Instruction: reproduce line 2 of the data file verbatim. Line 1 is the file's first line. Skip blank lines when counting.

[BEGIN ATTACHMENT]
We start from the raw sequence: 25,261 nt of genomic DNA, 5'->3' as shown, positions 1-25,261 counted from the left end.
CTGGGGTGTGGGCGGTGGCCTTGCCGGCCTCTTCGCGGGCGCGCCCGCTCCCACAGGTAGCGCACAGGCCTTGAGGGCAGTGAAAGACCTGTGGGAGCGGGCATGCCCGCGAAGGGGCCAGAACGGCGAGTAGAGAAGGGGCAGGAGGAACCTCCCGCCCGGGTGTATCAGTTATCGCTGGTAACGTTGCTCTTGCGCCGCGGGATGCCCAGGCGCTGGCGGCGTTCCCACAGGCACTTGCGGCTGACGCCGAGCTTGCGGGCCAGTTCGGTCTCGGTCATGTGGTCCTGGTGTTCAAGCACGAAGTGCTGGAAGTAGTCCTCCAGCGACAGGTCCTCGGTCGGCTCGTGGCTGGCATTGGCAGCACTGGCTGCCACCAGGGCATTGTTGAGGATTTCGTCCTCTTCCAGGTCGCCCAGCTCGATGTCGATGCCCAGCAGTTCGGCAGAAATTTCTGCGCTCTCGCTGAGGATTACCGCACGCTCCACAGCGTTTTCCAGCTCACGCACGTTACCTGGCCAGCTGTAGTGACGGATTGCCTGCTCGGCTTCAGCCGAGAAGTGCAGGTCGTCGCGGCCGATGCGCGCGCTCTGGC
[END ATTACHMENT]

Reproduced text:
CTGGGGTGTGGGCGGTGGCCTTGCCGGCCTCTTCGCGGGCGCGCCCGCTCCCACAGGTAGCGCACAGGCCTTGAGGGCAGTGAAAGACCTGTGGGAGCGGGCATGCCCGCGAAGGGGCCAGAACGGCGAGTAGAGAAGGGGCAGGAGGAACCTCCCGCCCGGGTGTATCAGTTATCGCTGGTAACGTTGCTCTTGCGCCGCGGGATGCCCAGGCGCTGGCGGCGTTCCCACAGGCACTTGCGGCTGACGCCGAGCTTGCGGGCCAGTTCGGTCTCGGTCATGTGGTCCTGGTGTTCAAGCACGAAGTGCTGGAAGTAGTCCTCCAGCGACAGGTCCTCGGTCGGCTCGTGGCTGGCATTGGCAGCACTGGCTGCCACCAGGGCATTGTTGAGGATTTCGTCCTCTTCCAGGTCGCCCAGCTCGATGTCGATGCCCAGCAGTTCGGCAGAAATTTCTGCGCTCTCGCTGAGGATTACCGCACGCTCCACAGCGTTTTCCAGCTCACGCACGTTACCTGGCCAGCTGTAGTGACGGATTGCCTGCTCGGCTTCAGCCGAGAAGTGCAGGTCGTCGCGGCCGATGCGCGCGCTCTGGC